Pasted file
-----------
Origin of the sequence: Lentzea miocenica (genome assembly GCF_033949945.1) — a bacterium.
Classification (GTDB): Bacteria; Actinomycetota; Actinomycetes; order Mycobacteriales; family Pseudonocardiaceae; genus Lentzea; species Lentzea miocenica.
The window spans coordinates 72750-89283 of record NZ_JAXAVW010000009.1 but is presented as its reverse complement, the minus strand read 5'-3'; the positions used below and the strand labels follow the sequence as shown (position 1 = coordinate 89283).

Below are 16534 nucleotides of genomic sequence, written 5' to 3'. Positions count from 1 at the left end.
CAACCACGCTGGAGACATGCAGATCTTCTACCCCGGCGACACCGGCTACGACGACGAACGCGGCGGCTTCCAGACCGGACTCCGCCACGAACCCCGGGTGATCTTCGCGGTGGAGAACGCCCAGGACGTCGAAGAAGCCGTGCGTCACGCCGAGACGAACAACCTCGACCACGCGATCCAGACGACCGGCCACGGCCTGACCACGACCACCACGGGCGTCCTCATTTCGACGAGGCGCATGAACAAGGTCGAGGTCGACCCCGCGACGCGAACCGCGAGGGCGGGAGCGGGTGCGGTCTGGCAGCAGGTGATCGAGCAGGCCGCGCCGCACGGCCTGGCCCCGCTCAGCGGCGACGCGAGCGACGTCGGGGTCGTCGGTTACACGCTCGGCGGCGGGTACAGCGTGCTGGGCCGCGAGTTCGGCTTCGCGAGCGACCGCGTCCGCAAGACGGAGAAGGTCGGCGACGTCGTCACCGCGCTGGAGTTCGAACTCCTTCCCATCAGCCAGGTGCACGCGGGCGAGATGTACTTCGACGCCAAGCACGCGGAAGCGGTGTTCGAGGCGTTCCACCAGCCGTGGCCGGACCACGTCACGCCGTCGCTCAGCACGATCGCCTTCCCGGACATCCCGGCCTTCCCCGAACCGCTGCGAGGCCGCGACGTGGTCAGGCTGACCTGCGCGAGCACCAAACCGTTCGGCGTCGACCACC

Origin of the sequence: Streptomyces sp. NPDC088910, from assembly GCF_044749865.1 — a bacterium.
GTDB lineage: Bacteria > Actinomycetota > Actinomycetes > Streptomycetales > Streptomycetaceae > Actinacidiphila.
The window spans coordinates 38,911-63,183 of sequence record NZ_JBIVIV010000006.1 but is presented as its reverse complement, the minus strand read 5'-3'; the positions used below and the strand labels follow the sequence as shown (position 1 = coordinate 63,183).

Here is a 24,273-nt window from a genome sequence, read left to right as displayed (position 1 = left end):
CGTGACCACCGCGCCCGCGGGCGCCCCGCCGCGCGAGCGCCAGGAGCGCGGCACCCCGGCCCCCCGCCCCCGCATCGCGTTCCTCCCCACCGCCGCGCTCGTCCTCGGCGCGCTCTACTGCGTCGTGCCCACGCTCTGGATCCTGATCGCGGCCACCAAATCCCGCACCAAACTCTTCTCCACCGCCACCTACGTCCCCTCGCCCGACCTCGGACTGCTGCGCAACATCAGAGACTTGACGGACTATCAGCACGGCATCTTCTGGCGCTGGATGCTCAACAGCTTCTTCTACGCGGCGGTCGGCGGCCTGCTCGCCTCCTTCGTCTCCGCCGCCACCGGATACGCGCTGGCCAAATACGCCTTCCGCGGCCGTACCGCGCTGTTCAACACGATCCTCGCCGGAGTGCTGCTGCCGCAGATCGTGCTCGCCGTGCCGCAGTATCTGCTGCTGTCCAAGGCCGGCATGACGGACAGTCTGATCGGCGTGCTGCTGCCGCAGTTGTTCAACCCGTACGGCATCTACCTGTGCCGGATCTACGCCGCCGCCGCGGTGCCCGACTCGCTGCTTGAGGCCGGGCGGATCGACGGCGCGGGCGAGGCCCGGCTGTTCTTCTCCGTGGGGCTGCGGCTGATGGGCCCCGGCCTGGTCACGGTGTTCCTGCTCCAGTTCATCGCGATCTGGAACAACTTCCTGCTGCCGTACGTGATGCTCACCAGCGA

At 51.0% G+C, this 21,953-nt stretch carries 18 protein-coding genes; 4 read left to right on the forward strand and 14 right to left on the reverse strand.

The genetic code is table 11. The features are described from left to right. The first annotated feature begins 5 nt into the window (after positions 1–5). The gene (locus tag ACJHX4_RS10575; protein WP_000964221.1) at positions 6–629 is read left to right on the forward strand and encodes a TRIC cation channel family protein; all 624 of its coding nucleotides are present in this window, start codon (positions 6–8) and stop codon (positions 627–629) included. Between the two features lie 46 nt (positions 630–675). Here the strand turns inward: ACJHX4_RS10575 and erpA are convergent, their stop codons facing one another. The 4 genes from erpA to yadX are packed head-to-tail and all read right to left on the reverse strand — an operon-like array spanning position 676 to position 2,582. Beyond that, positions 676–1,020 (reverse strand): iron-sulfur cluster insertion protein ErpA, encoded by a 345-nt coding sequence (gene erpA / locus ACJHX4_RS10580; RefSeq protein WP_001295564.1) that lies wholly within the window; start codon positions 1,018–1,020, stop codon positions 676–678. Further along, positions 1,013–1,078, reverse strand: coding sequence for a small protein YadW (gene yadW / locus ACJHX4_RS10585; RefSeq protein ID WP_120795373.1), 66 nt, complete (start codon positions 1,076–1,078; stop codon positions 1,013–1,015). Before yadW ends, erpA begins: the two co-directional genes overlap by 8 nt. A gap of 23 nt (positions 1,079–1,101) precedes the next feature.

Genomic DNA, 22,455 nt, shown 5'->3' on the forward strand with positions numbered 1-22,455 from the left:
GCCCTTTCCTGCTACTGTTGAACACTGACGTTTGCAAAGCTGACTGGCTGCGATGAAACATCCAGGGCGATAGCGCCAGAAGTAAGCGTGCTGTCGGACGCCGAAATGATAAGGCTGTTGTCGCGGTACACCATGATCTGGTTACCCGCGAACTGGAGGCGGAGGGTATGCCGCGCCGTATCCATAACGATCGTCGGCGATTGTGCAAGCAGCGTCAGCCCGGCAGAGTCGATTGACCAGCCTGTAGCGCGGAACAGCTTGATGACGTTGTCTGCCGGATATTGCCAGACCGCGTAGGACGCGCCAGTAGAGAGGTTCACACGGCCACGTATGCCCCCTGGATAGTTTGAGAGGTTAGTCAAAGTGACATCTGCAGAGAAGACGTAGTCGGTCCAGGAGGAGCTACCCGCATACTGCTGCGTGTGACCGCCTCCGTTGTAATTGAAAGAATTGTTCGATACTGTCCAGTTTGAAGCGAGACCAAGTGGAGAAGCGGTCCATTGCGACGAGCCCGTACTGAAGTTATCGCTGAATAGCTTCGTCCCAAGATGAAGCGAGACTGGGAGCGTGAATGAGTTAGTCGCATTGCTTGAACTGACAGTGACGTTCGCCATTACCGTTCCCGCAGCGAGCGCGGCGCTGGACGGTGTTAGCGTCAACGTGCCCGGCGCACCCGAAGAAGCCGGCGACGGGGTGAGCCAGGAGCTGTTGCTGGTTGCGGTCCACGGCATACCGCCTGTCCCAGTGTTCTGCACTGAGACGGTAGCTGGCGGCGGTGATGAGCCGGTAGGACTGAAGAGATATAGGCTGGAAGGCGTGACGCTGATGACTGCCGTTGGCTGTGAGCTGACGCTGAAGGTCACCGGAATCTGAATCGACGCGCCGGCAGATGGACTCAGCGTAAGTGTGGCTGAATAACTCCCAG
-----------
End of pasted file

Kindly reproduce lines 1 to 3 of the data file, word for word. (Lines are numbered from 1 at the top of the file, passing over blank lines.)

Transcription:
Origin of the sequence: Lentzea miocenica (genome assembly GCF_033949945.1) — a bacterium.
Classification (GTDB): Bacteria; Actinomycetota; Actinomycetes; order Mycobacteriales; family Pseudonocardiaceae; genus Lentzea; species Lentzea miocenica.
The window spans coordinates 72750-89283 of record NZ_JAXAVW010000009.1 but is presented as its reverse complement, the minus strand read 5'-3'; the positions used below and the strand labels follow the sequence as shown (position 1 = coordinate 89283).